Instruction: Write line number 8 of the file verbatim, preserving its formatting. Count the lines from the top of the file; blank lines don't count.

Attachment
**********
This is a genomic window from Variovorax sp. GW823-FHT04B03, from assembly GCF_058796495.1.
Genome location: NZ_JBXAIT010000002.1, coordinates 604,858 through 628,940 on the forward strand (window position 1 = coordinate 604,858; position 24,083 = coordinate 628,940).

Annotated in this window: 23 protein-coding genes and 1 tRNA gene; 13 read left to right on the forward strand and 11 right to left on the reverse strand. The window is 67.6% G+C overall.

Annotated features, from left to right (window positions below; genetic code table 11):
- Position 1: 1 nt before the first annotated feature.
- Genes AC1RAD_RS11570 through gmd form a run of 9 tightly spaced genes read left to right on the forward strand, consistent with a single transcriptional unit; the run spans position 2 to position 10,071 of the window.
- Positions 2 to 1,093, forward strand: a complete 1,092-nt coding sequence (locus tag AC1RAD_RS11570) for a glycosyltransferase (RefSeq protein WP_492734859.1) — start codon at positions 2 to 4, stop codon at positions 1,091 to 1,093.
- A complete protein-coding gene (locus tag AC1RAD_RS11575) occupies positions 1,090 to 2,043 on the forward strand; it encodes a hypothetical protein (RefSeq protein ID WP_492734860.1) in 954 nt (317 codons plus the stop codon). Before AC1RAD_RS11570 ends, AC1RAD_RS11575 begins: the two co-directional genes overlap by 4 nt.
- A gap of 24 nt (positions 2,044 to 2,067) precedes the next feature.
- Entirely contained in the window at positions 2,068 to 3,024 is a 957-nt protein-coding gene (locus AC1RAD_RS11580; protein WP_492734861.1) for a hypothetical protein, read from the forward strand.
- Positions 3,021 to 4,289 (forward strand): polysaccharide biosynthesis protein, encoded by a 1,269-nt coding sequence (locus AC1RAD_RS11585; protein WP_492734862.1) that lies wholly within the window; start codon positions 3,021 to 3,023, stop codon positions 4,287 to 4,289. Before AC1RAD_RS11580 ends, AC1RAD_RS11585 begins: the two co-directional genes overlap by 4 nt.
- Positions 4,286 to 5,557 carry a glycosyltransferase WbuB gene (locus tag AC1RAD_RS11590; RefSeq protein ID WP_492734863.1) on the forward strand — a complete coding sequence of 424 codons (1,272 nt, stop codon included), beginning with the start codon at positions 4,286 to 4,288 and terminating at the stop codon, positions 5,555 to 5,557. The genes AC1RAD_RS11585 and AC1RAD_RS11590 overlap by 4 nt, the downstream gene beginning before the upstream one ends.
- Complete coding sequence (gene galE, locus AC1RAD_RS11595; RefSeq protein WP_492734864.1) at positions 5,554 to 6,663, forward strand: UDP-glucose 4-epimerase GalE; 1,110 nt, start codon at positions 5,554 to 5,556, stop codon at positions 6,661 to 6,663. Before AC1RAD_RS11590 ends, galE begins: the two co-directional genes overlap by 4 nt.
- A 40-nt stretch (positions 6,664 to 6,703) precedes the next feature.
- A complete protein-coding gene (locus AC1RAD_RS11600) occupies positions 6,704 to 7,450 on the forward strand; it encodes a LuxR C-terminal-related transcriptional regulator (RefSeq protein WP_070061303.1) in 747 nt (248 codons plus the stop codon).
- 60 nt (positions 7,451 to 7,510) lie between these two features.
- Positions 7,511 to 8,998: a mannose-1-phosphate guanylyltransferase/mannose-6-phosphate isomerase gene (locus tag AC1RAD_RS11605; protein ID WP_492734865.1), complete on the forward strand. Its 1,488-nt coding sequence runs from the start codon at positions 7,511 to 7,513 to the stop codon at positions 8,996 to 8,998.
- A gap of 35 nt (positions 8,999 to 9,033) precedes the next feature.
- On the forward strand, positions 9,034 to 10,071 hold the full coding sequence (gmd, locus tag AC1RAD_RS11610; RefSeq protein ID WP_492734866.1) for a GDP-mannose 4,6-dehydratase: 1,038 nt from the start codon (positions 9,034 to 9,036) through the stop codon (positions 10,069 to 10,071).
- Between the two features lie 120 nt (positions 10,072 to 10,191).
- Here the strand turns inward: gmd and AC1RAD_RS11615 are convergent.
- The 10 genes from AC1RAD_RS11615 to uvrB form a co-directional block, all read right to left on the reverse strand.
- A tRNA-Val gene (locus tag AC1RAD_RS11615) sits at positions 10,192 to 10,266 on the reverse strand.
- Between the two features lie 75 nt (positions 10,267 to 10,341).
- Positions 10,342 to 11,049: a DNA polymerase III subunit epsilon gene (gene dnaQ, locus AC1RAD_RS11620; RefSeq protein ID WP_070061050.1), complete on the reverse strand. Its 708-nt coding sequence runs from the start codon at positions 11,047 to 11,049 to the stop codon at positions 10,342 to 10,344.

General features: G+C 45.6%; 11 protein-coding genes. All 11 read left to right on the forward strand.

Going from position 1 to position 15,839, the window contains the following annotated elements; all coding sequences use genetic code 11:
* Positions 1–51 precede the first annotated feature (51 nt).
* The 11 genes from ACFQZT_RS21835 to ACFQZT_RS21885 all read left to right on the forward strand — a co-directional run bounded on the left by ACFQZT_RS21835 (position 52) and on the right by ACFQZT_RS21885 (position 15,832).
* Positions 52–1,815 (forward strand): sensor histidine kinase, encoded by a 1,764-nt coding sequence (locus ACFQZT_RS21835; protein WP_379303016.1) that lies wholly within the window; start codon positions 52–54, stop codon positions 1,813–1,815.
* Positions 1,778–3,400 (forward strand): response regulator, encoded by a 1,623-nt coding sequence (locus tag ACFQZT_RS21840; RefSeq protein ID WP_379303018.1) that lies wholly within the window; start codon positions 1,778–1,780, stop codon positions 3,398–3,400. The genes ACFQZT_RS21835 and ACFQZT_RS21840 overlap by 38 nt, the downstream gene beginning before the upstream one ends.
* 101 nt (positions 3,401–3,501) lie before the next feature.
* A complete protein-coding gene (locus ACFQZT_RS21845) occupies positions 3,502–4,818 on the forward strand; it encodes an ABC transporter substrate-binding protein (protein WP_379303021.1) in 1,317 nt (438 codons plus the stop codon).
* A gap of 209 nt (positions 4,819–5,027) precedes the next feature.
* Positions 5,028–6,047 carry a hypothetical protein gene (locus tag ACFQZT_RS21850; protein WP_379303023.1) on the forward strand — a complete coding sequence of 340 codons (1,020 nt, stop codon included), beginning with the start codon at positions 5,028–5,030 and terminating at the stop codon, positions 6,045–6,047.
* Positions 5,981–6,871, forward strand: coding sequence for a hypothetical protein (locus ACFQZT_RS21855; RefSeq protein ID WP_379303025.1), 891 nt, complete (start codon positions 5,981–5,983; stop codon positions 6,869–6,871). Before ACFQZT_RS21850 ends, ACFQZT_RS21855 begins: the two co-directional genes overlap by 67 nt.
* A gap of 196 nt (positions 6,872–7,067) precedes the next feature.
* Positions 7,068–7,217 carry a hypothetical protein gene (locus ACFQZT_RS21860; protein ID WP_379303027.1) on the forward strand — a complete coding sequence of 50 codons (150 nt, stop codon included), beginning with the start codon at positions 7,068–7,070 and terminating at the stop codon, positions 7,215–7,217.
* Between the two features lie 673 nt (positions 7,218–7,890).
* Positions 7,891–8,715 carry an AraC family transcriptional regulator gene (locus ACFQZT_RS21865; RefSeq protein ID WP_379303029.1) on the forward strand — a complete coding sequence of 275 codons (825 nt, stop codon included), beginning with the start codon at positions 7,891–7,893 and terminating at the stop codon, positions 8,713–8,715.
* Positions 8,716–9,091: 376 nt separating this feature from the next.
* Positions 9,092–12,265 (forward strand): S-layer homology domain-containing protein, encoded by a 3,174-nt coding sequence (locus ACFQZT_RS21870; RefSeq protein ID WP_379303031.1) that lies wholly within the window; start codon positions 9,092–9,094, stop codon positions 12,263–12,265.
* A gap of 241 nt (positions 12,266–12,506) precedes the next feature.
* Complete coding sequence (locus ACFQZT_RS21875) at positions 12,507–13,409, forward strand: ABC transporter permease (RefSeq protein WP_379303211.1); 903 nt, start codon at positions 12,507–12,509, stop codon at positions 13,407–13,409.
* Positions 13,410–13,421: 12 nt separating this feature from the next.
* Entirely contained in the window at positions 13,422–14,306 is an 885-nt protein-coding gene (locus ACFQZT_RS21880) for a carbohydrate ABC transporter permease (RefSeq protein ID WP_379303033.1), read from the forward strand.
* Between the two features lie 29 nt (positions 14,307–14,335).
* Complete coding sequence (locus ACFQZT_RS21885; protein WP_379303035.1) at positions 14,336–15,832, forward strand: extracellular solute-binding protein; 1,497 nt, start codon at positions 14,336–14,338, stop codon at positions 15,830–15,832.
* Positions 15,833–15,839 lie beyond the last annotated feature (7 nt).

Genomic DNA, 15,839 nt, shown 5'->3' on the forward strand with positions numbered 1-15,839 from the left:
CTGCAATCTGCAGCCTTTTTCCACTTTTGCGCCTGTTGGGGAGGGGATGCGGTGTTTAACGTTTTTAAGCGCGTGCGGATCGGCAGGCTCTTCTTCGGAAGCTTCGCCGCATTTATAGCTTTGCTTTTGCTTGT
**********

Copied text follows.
- A complete protein-coding gene (locus tag AC1RAD_RS11575) occupies positions 1,090 to 2,043 on the forward strand; it encodes a hypothetical protein (RefSeq protein ID WP_492734860.1) in 954 nt (317 codons plus the stop codon). Before AC1RAD_RS11570 ends, AC1RAD_RS11575 begins: the two co-directional genes overlap by 4 nt.